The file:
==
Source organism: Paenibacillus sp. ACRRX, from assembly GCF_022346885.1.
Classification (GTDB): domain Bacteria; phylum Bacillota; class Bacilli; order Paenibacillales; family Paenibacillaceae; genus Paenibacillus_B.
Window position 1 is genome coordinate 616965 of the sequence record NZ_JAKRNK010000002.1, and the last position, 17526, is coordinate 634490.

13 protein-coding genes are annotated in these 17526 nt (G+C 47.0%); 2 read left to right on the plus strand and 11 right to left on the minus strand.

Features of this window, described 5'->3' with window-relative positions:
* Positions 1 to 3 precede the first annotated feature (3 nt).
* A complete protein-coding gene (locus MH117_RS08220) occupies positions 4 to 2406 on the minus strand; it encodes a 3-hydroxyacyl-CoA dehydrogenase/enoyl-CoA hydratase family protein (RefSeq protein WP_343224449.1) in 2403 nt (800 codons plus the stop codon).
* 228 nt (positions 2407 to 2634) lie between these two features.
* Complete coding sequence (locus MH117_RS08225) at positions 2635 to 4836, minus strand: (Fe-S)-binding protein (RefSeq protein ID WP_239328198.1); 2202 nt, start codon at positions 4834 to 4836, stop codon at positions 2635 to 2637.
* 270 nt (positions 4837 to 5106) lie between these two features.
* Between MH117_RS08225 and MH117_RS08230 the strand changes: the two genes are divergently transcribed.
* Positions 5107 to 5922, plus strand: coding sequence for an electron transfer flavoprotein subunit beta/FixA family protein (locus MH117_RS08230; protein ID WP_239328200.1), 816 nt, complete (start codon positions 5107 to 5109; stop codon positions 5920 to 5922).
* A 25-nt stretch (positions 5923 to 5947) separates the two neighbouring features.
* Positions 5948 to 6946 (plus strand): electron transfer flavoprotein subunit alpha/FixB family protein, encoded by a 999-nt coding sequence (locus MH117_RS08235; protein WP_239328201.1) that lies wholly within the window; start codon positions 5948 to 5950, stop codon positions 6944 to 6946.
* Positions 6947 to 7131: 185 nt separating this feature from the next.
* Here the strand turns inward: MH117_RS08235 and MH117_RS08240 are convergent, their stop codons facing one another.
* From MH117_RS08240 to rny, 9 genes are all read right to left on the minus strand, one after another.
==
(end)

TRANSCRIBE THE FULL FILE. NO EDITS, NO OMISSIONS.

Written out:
Source organism: Paenibacillus sp. ACRRX, from assembly GCF_022346885.1.
Classification (GTDB): domain Bacteria; phylum Bacillota; class Bacilli; order Paenibacillales; family Paenibacillaceae; genus Paenibacillus_B.
Window position 1 is genome coordinate 616965 of the sequence record NZ_JAKRNK010000002.1, and the last position, 17526, is coordinate 634490.

13 protein-coding genes are annotated in these 17526 nt (G+C 47.0%); 2 read left to right on the plus strand and 11 right to left on the minus strand.

Features of this window, described 5'->3' with window-relative positions:
* Positions 1 to 3 precede the first annotated feature (3 nt).
* A complete protein-coding gene (locus MH117_RS08220) occupies positions 4 to 2406 on the minus strand; it encodes a 3-hydroxyacyl-CoA dehydrogenase/enoyl-CoA hydratase family protein (RefSeq protein WP_343224449.1) in 2403 nt (800 codons plus the stop codon).
* 228 nt (positions 2407 to 2634) lie between these two features.
* Complete coding sequence (locus MH117_RS08225) at positions 2635 to 4836, minus strand: (Fe-S)-binding protein (RefSeq protein ID WP_239328198.1); 2202 nt, start codon at positions 4834 to 4836, stop codon at positions 2635 to 2637.
* 270 nt (positions 4837 to 5106) lie between these two features.
* Between MH117_RS08225 and MH117_RS08230 the strand changes: the two genes are divergently transcribed.
* Positions 5107 to 5922, plus strand: coding sequence for an electron transfer flavoprotein subunit beta/FixA family protein (locus MH117_RS08230; protein ID WP_239328200.1), 816 nt, complete (start codon positions 5107 to 5109; stop codon positions 5920 to 5922).
* A 25-nt stretch (positions 5923 to 5947) separates the two neighbouring features.
* Positions 5948 to 6946 (plus strand): electron transfer flavoprotein subunit alpha/FixB family protein, encoded by a 999-nt coding sequence (locus MH117_RS08235; protein WP_239328201.1) that lies wholly within the window; start codon positions 5948 to 5950, stop codon positions 6944 to 6946.
* Positions 6947 to 7131: 185 nt separating this feature from the next.
* Here the strand turns inward: MH117_RS08235 and MH117_RS08240 are convergent, their stop codons facing one another.
* From MH117_RS08240 to rny, 9 genes are all read right to left on the minus strand, one after another.